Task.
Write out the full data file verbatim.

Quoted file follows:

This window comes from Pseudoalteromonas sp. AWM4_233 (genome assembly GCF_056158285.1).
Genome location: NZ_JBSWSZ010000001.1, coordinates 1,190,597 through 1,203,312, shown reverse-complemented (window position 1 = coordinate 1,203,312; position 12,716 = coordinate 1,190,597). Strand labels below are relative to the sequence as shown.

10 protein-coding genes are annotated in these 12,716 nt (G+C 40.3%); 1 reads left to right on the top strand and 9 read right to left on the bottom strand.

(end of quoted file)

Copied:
This window comes from Pseudoalteromonas sp. AWM4_233 (genome assembly GCF_056158285.1).
Genome location: NZ_JBSWSZ010000001.1, coordinates 1,190,597 through 1,203,312, shown reverse-complemented (window position 1 = coordinate 1,203,312; position 12,716 = coordinate 1,190,597). Strand labels below are relative to the sequence as shown.

10 protein-coding genes are annotated in these 12,716 nt (G+C 40.3%); 1 reads left to right on the top strand and 9 read right to left on the bottom strand.